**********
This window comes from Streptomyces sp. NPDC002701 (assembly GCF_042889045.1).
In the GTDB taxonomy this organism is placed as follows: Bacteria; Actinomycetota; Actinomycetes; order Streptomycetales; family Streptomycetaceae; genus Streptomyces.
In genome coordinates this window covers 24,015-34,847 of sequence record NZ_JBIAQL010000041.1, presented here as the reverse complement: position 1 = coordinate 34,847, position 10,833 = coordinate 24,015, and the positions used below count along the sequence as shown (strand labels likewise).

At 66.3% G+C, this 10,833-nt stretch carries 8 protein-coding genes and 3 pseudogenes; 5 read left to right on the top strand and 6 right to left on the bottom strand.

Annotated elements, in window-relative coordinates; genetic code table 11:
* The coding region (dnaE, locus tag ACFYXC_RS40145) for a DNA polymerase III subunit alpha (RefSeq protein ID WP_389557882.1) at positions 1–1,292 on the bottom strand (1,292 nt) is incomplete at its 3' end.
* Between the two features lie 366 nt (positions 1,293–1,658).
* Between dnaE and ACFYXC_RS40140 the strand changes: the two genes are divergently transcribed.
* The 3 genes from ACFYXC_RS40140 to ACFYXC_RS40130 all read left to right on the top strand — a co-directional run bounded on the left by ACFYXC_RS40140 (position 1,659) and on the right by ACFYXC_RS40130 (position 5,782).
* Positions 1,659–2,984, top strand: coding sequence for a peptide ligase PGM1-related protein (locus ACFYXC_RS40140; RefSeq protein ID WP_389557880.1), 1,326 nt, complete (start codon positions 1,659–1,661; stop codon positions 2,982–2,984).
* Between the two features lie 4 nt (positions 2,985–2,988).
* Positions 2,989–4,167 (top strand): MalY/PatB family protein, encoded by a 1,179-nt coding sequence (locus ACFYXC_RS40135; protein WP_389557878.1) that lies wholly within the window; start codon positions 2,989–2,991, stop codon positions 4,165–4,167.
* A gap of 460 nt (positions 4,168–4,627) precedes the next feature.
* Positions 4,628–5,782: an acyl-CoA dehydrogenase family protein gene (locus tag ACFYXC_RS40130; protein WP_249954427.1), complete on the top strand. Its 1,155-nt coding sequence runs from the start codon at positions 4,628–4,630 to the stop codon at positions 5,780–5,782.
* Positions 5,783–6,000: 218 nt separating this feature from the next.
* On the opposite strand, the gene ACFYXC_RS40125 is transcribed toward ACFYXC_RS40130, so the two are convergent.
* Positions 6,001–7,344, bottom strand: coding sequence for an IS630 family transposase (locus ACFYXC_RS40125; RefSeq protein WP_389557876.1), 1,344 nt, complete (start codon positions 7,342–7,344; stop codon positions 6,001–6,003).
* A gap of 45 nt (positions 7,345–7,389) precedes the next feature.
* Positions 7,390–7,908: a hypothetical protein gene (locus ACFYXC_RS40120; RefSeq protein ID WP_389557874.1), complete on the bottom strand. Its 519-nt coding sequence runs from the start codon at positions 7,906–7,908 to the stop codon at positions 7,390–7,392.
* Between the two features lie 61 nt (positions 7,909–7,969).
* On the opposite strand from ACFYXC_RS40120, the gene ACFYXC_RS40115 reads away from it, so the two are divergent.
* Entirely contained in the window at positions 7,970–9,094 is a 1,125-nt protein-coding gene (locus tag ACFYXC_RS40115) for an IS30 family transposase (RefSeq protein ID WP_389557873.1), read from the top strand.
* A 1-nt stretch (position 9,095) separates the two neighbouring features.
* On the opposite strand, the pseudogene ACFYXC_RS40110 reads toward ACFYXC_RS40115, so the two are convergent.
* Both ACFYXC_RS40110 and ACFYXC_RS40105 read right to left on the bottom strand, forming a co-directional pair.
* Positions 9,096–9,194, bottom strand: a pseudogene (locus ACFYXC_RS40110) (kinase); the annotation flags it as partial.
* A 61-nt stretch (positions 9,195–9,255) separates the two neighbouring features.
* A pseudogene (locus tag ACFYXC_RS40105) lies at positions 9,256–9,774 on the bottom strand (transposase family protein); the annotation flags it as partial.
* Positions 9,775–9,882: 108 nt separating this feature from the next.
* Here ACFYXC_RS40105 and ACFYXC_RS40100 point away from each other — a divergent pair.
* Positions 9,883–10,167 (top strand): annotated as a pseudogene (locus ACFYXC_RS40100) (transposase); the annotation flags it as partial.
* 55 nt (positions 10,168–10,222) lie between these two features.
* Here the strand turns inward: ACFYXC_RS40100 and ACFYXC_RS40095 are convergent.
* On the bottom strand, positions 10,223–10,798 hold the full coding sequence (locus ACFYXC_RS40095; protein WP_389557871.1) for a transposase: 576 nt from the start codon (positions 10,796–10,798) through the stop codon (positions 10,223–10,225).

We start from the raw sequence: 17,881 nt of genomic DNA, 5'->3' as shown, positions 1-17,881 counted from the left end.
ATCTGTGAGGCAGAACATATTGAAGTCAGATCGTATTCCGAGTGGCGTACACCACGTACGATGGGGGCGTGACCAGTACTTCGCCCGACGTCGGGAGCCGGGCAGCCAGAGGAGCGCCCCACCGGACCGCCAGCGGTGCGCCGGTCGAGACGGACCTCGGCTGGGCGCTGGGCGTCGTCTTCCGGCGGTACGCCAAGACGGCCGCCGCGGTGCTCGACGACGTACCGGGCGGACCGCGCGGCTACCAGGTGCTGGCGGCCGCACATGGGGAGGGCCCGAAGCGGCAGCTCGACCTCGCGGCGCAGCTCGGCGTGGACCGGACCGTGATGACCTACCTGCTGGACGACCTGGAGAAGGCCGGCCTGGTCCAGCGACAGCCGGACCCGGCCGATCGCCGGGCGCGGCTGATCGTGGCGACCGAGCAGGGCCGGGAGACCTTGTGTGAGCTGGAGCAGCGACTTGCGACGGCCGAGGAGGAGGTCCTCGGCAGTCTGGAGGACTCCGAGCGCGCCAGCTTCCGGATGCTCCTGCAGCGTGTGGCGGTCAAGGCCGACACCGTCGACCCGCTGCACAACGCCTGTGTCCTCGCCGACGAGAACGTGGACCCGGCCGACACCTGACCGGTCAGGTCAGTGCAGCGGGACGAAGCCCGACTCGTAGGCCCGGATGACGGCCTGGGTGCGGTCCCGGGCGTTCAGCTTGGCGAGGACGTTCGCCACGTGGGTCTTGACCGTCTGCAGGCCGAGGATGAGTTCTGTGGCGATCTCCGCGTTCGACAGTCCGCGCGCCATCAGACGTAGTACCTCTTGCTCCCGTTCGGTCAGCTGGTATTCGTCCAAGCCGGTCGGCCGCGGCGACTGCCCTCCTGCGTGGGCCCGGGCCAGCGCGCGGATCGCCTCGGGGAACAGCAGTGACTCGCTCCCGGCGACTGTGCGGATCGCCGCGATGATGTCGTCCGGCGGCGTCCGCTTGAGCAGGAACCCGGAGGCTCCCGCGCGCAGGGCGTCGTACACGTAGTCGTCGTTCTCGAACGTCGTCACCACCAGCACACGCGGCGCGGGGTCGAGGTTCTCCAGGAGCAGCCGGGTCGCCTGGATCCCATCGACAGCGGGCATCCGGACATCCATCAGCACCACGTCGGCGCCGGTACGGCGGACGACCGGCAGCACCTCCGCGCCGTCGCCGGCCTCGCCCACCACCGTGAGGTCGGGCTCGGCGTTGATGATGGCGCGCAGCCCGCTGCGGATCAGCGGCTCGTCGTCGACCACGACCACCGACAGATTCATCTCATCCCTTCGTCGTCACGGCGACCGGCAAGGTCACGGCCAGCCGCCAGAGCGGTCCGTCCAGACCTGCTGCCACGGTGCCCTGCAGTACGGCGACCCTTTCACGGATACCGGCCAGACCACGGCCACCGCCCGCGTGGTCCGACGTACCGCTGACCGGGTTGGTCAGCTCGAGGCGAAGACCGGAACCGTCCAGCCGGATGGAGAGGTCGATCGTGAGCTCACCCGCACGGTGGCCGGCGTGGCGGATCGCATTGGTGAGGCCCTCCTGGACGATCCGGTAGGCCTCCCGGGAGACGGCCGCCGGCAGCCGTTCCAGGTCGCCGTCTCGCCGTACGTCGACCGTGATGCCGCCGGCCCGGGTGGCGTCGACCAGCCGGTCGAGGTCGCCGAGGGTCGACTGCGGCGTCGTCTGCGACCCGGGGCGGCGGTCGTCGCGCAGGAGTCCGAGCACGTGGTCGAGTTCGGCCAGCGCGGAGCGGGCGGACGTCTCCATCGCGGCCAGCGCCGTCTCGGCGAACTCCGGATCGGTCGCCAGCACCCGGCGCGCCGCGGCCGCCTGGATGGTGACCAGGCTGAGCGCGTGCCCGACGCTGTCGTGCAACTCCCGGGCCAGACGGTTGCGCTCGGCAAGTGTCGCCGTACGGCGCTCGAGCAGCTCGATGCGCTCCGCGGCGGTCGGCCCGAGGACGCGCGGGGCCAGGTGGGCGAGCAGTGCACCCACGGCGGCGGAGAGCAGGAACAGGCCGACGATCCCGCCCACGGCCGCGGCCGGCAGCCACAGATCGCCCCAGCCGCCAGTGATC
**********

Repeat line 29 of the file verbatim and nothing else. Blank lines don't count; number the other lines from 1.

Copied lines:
* Positions 9,775–9,882: 108 nt separating this feature from the next.